Smart and Spineless
Exploring Invertebrate Intelligence
When you think of smart animals, what comes to mind? Wise old owls? Problem-solving dolphins? Maybe you have heard of Koko the gorilla, who has mastered one thousand signs in American Sign Language, or Chaser the border collie, who recognizes one thousand names for her stuffed toys.
But what about ants building megacolonies or bees reporting to the hive about new nesting sites? What about escape artist octopuses and jellyfish that use their eyes (they have twenty-four!) to navigate? Are insects, spiders, and other animals without backbones considered smart, too?
When we think of intelligent creatures, we often think of vertebrates, or animals with spinal columns and relatively large brains. We don’t usually think of invertebrates, or animals without a spine. But invertebrates can be astonishingly intelligent. These animals exhibit surprising feats of learning, memory, and problem-solving using their relatively simple, tiny brains—some the size of a sesame seed or even smaller. In fact, some intelligent invertebrates have no brain at all!
Scientists around the world are putting invertebrate intelligence to use in mind-boggling ways. Engineers are designing swarmbots based on bees to take part in search-and-rescue efforts. And materials scientists are basing a new, tough ceramic on the structure of a mantis shrimp’s claw. In Smart and Spineless, readers will be challenged to think in a whole new way about what it means to be smart!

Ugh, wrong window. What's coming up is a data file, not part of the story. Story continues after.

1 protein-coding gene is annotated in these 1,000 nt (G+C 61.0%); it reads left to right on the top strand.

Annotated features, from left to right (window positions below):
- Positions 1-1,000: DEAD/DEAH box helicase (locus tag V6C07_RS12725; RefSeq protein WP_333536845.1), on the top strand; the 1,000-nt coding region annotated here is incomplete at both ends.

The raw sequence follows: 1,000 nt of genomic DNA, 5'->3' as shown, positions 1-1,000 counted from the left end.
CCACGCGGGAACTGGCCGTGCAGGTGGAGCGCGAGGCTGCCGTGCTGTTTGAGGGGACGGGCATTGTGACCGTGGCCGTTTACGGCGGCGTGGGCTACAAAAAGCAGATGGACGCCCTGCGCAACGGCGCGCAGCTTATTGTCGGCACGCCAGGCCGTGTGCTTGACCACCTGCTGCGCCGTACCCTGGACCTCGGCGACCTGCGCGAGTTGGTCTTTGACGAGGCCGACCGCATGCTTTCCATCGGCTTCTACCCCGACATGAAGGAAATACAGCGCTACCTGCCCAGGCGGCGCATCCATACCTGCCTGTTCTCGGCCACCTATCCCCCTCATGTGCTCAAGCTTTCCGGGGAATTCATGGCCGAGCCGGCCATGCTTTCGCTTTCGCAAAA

|Interest Level||Grade 5 - Grade 12|
|Reading Level||Grade 7|
|Genre||Nonfiction, Young Adult|
|Publisher||Lerner Publishing Group|
|Imprint||Twenty-First Century Books ™|
|Number of Pages||88|
|Reading Counts! Level||11.5|
|BISACS||YAN003000, YAN050130, YAN003030|
|Dimensions||7 x 9|
|ATOS Reading Level||7.8|
|Accelerated Reader® Quiz||176191|
|Accelerated Reader® Points||3.0|
|Features||Author/Illustrator biography, Awards, Bibliography/further reading, Charts/Graphs/Diagrams, Index, Reviewed, Sidebars, Source notes, Starred Reviews, and Table of contents|
- AAAS/Subaru SB&F Prize for Excellence in Science Books Commended Book
“Lucid and well organized, the writing grips readers with a combination of facts and related narrative accounts of scientists at work. . . . A fascinating book for science fans.”—starred, Booklist
School Library Journal
“Downer does a fine job revealing the intelligence of the spineless creatures that make up more than 90 percent of animals on Earth.”—School Library Journal
“[T]his fact-filled text has intriguing examples and surprising, memorable details…making this an ideal starting place for research….Science facts more surprising than science fiction for teen readers.”―Kirkus Reviews
Author: Ann Downer
Ann Downer was born in Virginia and spent part of her childhood in the Philippines and in Thailand. She is the author of five fantasy novels for young readers and three previous books about science, including the award-winning Elephant Talk: The Surprising Science of Elephant Communication for Twenty-First Century Books. Her first picture book, Shark Baby, was published in 2013. She lives outside Boston, Massachusetts, with her husband and son. Their backyard is visited by woodchucks, skunks, and rabbits, but no bears—so far.